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Fig3: Structure of the human calcium activated nucleotidase in complex with the GMP-CP substrate analog. Ribbon diagrams of the human protein β-propeller structure as viewed along (A) or perpendicular to (B) the central tunnel. The polypeptide is colored from blue at the C-terminus through to red at the C-terminus. The structure reveals an unusual five-bladed β-propeller with five twisted β-sheets, each formed from four antiparallel β-strands. The interface between neighboring blades is predominantly hydrophobic, with residues on the adjacent faces of the β-sheets in van der Waals contact. The Ca2+ ion (green sphere) is located at the middle of the central tunnel. The GMP-CP molecule is shown in a ball-and-stick representation (CPK color scheme). The propeller has an approximate diameter of 44 Å and height of 30 Å. The atomic coordinates are available at the Protein Data Bank (PDB code 1S1D). Reprinted from Cell, Vol. 116, Dai et al., Structure and Protein Design of a Human Platelet Function Inhibitor, pp 649–659, Copyright (2004), with permission from Elsevier.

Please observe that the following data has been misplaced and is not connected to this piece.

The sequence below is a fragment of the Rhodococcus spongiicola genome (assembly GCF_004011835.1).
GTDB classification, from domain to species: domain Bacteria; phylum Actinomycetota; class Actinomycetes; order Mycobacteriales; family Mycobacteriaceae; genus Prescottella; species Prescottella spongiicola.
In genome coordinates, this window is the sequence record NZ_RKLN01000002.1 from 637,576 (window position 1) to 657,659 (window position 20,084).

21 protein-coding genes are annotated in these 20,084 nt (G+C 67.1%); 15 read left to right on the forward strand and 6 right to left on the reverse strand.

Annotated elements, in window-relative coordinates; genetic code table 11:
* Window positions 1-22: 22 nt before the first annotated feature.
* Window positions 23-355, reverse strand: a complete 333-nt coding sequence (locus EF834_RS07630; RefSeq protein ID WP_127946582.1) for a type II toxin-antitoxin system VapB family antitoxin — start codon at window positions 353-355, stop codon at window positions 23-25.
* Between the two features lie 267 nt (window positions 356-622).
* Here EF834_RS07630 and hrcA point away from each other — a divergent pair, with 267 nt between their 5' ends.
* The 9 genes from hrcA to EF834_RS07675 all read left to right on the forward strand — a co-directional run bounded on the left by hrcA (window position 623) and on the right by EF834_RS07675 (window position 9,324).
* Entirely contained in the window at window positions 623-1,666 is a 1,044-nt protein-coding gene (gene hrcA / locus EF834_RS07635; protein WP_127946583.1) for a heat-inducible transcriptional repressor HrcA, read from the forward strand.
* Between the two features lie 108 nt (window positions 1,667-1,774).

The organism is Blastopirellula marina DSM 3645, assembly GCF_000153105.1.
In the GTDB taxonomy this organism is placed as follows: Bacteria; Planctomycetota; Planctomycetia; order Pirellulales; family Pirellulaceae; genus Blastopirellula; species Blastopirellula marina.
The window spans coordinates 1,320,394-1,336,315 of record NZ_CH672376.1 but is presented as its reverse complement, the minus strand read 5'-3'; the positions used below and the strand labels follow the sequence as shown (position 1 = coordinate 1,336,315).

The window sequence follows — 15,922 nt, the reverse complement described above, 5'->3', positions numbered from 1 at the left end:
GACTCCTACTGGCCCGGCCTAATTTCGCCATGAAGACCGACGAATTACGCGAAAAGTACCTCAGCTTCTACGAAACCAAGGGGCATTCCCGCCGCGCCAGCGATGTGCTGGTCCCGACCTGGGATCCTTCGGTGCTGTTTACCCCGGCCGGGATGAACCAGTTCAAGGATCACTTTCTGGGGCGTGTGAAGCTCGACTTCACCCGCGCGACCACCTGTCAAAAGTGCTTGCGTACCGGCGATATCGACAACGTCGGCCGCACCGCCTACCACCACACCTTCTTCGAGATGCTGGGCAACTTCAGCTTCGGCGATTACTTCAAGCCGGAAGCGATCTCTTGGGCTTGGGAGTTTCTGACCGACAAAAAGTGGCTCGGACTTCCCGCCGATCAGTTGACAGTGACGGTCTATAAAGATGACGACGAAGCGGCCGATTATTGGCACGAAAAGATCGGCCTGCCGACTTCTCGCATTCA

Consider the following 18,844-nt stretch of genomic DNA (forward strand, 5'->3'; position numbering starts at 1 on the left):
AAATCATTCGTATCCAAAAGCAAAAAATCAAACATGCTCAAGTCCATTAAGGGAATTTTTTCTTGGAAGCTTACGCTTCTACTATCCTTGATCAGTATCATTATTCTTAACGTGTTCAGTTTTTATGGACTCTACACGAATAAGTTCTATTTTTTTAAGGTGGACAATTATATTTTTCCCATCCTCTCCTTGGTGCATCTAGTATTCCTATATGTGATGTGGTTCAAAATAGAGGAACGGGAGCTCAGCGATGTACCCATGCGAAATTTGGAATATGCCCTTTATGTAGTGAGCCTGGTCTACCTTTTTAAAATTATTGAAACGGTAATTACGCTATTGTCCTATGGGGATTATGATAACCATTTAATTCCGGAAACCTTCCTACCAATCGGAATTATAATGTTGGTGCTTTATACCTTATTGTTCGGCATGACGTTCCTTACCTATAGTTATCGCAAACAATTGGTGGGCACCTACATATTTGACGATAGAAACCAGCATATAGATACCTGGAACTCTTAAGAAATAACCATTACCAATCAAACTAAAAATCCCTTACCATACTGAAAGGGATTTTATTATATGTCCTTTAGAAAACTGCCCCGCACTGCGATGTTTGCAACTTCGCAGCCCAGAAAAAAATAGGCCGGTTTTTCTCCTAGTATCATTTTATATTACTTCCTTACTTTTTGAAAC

Mentions: In addition to performing extensive mutagenesis studies on the human protein, Dai et al. [20] reported the highresolution crystal structures of the enzyme both in the presence and absence of the non-hydrolyzable GDP substrate analog GMP-CP. The structures revealed a novel nucleotide-binding motif comprising a five-blade beta propeller structure, with a single calcium-binding site in the middle of the central tunnel (Figure 3), coordinated by Ser 100, Glu 147, Glu 216, Ser 277, and Glu 328 (numbering based on the soluble version of the apyrase minus the signal peptide sequence). The single bound calcium ion also contacts a water molecule and the carboxylate group of Asp 101. With the exception of a conserved glutamate substitution in the blood-feeding arthropod proteins for Asp 101, the calcium binding residues are invariant in all members (Figure 2). Consistent with this observation, mutagenesis of these amino acids abolished the enzymatic activity. The presence of the substrate analog GMP-CP revealed that the guanine ring is bounded by Trp 165 and Tyr 239. In addition, the phosphate recognition pocket is lined mostly by hydrophilic residues, and site-directed mutagenesis of these amino acids confirmed their roles in the active site of the enzyme [20].Figure 3